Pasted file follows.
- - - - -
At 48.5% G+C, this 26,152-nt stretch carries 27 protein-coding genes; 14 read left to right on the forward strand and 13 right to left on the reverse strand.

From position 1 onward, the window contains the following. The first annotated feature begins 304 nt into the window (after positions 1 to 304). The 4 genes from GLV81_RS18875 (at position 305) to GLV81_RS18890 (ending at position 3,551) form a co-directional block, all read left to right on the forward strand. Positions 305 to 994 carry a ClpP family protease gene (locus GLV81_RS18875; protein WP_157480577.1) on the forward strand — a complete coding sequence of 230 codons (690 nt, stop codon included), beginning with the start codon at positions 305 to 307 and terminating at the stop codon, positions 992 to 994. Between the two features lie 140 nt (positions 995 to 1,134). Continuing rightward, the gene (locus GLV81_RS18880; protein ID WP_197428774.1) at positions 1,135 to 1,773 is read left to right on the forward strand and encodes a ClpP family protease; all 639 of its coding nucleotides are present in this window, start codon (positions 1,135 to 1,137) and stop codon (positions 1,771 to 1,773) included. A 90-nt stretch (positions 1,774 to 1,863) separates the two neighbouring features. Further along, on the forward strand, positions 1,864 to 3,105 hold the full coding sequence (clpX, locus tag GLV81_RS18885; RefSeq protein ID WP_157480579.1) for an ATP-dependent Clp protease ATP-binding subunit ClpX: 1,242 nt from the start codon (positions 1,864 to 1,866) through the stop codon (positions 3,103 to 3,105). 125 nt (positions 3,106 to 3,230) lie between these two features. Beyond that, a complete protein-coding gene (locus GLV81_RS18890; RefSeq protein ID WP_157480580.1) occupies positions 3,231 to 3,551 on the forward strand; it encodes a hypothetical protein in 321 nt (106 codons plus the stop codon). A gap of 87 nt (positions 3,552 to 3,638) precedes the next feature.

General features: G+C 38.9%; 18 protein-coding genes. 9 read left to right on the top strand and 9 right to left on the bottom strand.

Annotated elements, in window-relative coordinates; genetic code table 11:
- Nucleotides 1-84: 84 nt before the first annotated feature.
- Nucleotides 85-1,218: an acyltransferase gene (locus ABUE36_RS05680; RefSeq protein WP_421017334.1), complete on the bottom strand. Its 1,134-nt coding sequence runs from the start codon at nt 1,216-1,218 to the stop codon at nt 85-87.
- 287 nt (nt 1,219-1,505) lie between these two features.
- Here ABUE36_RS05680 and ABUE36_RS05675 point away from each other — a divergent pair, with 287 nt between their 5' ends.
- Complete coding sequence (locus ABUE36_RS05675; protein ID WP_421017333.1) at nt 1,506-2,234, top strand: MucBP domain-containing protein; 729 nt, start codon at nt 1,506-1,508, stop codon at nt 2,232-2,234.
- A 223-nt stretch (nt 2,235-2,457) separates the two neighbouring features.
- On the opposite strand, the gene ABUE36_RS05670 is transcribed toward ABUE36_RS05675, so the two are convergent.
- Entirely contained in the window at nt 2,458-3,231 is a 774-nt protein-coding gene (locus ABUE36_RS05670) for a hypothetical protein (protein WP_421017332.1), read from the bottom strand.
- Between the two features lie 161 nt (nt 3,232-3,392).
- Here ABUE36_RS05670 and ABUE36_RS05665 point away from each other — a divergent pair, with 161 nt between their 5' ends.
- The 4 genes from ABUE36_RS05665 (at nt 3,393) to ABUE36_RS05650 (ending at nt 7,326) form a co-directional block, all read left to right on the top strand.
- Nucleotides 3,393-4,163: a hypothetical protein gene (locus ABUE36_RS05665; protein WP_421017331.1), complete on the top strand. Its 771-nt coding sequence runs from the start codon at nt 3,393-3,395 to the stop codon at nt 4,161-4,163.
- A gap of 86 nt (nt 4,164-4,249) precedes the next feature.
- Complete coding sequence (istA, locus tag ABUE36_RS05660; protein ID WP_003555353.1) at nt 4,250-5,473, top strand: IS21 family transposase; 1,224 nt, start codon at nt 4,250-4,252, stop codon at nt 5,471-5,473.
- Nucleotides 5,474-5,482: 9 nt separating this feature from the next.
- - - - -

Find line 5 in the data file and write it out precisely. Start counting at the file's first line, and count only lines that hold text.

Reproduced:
- Nucleotides 1-84: 84 nt before the first annotated feature.